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CBS, NBC, Fox Battle Dish Network In Court Over Ad-Skipping DVR

This image provided by Dish Network shows a screen message of the AutoHop feature, which allows customers to skip over commercials. i i

This image provided by Dish Network shows a screen message of the AutoHop feature, which allows customers to skip over commercials. AP hide caption

itoggle caption AP
This image provided by Dish Network shows a screen message of the AutoHop feature, which allows customers to skip over commercials.

This image provided by Dish Network shows a screen message of the AutoHop feature, which allows customers to skip over commercials.

AP

Does Dish Network have the right to offer a commercial-free experience for its customers? Or does that infringe on broadcasters' copyrights?

As you might expect, CBS, NBC and Fox are not very happy at the prospect and filed suit yesterday against the TV provider to stop it from rolling out its "AutoHop" service.

The service, which works with a digital video recorder, automatically skips over commercials for programming from the four major broadcast networks. As the AP reports, Dish says the service has seen a "groundswell of support from consumers."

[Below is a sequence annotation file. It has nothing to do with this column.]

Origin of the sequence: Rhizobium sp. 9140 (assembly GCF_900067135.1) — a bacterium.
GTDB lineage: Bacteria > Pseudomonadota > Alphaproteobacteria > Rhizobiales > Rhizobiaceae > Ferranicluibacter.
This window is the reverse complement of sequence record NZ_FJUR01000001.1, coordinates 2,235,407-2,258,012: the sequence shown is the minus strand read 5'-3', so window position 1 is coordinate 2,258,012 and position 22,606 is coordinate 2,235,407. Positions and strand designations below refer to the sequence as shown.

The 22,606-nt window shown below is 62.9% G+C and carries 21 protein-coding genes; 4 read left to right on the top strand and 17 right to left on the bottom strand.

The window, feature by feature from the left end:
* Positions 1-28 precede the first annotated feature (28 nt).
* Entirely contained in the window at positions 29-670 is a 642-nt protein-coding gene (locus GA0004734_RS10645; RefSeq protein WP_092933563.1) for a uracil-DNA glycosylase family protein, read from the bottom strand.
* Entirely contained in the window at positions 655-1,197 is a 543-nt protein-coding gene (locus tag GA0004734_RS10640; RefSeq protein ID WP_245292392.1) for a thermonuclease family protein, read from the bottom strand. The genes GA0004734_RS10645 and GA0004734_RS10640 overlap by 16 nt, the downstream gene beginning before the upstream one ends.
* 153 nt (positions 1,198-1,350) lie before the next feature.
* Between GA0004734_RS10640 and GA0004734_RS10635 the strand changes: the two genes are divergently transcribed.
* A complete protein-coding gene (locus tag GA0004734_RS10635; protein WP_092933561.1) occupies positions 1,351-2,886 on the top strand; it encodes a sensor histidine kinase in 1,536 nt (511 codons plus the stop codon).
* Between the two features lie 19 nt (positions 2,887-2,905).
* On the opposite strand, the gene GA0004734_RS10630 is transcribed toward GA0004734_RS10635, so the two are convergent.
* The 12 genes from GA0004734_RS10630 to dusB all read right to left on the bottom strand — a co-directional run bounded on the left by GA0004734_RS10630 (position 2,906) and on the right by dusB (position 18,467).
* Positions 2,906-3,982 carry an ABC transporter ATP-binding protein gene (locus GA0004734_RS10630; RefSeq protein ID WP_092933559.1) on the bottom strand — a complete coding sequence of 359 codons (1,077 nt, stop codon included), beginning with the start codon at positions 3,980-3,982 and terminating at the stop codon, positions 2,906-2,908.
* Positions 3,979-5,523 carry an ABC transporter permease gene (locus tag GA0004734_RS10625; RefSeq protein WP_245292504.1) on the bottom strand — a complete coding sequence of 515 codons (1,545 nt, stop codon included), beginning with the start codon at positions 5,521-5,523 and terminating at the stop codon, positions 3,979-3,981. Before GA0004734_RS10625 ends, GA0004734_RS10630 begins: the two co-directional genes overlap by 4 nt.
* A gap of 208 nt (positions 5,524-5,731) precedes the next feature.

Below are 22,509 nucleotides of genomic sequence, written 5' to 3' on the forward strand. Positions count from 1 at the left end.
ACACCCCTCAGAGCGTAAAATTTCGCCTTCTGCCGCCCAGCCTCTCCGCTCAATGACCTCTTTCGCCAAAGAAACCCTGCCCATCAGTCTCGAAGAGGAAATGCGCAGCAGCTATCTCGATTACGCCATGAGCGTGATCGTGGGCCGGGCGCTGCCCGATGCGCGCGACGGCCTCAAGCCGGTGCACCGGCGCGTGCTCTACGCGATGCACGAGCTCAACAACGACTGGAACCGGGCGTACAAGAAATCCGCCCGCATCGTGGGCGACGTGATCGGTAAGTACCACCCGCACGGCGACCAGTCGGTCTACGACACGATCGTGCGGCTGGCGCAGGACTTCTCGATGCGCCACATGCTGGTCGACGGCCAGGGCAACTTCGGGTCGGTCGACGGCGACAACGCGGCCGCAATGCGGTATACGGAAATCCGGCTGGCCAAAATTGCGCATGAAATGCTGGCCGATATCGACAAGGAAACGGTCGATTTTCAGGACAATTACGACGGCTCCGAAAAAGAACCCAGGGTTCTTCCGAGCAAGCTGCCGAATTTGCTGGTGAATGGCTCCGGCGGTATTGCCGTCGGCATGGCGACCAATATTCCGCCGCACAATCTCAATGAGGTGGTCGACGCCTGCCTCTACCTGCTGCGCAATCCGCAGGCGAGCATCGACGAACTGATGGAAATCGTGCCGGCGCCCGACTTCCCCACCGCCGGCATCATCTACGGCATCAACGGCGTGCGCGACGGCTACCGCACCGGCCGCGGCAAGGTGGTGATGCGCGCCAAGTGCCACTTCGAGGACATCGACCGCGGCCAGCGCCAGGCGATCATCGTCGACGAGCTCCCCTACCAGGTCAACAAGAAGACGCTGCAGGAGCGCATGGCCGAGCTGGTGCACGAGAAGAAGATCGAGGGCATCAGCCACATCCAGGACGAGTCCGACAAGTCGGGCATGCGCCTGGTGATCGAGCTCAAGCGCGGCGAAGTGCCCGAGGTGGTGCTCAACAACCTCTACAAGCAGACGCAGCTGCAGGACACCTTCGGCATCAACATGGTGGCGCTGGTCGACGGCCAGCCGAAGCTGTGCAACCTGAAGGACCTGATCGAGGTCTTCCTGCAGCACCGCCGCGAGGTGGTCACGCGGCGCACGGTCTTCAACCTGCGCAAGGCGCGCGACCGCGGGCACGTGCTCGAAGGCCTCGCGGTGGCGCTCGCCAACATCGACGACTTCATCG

But, as CNN Money reports, CBS, NBC and Fox issued a "damning court filing" in which it "chastised Dish Network for its 'bootleg broadcast video on-demand service' that makes 'an unauthorized copy' of the entire primetime broadcast schedule. Fox said AutoHop 'will ultimately destroy the advertising-supported ecosystem.'"

Mashable notes that Dish defended itself by filing a countersuit asking a court for an all-clear to launch and also said in a statement that consumers "should be able to fairly choose for themselves what they do and do not want to watch"

In a statement Fox told Mashable that it "had no choice but to file suit."

Today, The Los Angeles Times' Jon Healey weighed in on the legal side of it all. Healey says that in order to keep "AutoHop" off the market, it "may have to persuade a federal judge to roll back the precedent the Supreme Court set in 1984 when it declared Sony's Betamax video recorder to be a legal product."

At issue here will be whether Dish is considered to be doing the recording or whether the customer is the one doing it. Healey says the service prompts, the customer is the one who decides to record.

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